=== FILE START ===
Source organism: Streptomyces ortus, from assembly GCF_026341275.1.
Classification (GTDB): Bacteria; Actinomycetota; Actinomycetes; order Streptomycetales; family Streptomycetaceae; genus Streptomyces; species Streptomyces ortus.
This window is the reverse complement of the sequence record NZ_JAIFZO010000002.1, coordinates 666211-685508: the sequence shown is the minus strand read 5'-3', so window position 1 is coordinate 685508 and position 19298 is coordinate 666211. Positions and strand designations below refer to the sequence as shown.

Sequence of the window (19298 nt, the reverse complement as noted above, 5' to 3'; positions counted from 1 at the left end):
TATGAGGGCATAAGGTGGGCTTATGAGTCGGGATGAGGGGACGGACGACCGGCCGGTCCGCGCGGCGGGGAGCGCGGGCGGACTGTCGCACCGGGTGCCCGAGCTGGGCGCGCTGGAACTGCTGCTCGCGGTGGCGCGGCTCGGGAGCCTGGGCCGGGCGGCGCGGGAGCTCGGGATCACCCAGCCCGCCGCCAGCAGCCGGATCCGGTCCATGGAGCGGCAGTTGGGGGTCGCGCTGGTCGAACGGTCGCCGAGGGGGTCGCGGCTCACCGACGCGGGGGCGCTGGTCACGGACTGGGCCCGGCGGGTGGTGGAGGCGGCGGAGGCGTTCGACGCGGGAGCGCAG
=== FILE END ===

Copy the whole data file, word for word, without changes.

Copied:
Source organism: Streptomyces ortus, from assembly GCF_026341275.1.
Classification (GTDB): Bacteria; Actinomycetota; Actinomycetes; order Streptomycetales; family Streptomycetaceae; genus Streptomyces; species Streptomyces ortus.
This window is the reverse complement of the sequence record NZ_JAIFZO010000002.1, coordinates 666211-685508: the sequence shown is the minus strand read 5'-3', so window position 1 is coordinate 685508 and position 19298 is coordinate 666211. Positions and strand designations below refer to the sequence as shown.

Sequence of the window (19298 nt, the reverse complement as noted above, 5' to 3'; positions counted from 1 at the left end):
TATGAGGGCATAAGGTGGGCTTATGAGTCGGGATGAGGGGACGGACGACCGGCCGGTCCGCGCGGCGGGGAGCGCGGGCGGACTGTCGCACCGGGTGCCCGAGCTGGGCGCGCTGGAACTGCTGCTCGCGGTGGCGCGGCTCGGGAGCCTGGGCCGGGCGGCGCGGGAGCTCGGGATCACCCAGCCCGCCGCCAGCAGCCGGATCCGGTCCATGGAGCGGCAGTTGGGGGTCGCGCTGGTCGAACGGTCGCCGAGGGGGTCGCGGCTCACCGACGCGGGGGCGCTGGTCACGGACTGGGCCCGGCGGGTGGTGGAGGCGGCGGAGGCGTTCGACGCGGGAGCGCAG